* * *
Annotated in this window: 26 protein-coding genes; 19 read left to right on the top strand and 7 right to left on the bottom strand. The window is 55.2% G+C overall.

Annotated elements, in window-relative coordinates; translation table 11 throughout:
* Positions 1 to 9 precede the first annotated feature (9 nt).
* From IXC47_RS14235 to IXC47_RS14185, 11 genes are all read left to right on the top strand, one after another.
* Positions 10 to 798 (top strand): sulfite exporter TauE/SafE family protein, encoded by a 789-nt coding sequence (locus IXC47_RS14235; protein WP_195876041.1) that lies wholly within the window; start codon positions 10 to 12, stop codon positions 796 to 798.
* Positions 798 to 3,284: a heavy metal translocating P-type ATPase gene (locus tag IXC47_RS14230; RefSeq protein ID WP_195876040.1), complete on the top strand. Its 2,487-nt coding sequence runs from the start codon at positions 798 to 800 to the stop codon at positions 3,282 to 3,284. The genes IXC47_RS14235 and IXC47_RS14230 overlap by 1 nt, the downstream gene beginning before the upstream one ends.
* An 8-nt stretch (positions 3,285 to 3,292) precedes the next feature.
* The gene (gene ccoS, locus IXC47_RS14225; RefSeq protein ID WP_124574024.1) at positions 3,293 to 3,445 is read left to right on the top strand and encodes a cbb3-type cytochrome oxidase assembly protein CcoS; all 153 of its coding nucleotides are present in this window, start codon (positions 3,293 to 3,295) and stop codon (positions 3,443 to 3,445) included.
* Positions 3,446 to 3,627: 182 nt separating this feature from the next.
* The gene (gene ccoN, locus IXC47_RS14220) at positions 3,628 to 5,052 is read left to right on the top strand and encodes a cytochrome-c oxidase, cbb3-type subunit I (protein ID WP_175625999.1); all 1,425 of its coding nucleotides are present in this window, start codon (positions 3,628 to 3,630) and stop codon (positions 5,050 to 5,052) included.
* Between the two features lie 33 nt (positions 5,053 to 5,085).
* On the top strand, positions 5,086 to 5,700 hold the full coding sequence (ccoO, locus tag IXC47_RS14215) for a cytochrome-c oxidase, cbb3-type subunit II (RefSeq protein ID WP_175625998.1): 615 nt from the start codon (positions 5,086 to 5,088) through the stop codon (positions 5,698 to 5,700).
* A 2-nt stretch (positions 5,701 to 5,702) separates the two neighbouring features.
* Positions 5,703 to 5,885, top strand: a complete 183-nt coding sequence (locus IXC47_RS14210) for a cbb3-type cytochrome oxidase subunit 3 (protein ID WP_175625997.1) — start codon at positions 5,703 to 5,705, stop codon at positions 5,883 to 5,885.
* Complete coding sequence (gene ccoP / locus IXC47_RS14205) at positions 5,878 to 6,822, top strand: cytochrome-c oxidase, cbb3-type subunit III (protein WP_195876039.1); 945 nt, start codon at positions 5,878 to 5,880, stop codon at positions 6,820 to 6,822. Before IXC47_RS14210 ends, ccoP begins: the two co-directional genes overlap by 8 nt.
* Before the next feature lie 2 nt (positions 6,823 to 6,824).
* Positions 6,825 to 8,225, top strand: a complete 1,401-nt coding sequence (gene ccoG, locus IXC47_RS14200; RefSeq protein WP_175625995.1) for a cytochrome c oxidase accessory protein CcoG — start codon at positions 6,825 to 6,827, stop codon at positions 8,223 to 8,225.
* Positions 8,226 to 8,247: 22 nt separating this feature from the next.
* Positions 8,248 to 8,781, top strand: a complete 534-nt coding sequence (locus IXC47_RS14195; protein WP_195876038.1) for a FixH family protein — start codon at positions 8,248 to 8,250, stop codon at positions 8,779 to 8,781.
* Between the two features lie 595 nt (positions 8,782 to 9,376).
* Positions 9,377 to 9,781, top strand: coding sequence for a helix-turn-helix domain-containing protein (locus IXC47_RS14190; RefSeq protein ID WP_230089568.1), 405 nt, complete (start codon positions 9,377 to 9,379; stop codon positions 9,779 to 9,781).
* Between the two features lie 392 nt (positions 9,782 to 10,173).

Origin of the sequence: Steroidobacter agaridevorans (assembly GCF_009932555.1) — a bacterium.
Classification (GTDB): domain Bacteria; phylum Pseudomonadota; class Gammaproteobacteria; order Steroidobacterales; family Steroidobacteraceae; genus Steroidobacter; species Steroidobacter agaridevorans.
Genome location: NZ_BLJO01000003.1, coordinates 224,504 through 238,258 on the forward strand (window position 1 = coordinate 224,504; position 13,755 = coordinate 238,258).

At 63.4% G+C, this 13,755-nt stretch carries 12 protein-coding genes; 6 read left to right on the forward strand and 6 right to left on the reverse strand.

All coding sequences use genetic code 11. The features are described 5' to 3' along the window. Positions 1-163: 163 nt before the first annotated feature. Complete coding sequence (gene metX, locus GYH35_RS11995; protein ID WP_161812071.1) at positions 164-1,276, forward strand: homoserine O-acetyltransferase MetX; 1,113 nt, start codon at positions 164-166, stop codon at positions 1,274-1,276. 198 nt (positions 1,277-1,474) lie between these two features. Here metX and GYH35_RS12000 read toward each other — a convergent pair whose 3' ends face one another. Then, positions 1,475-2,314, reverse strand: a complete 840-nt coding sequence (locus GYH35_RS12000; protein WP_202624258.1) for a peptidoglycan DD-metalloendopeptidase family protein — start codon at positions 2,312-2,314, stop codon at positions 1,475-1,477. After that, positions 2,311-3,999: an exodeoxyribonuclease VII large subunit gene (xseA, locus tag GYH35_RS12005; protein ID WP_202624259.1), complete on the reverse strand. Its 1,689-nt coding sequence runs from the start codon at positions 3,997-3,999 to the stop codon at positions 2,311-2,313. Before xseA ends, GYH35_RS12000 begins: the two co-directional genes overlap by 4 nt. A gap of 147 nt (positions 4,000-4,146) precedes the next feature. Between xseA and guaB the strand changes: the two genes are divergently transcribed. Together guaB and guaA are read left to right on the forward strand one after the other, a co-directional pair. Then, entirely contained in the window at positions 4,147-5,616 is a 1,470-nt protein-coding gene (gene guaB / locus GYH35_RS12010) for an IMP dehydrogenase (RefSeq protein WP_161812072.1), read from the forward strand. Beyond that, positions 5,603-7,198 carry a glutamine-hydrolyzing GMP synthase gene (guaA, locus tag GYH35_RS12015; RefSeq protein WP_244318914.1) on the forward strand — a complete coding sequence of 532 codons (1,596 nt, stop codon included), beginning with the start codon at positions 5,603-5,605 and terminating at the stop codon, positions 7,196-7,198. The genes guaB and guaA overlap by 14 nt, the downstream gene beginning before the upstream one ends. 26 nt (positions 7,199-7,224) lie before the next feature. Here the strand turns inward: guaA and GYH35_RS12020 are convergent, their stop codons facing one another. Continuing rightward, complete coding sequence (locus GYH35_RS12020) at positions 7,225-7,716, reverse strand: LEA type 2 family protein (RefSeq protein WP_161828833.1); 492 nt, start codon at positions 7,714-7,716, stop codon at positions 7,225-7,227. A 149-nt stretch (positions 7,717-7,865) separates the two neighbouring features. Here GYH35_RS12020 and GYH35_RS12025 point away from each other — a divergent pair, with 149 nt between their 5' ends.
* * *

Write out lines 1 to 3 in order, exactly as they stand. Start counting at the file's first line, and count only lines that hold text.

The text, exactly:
Annotated in this window: 26 protein-coding genes; 19 read left to right on the top strand and 7 right to left on the bottom strand. The window is 55.2% G+C overall.

Annotated elements, in window-relative coordinates; translation table 11 throughout:
* Positions 1 to 9 precede the first annotated feature (9 nt).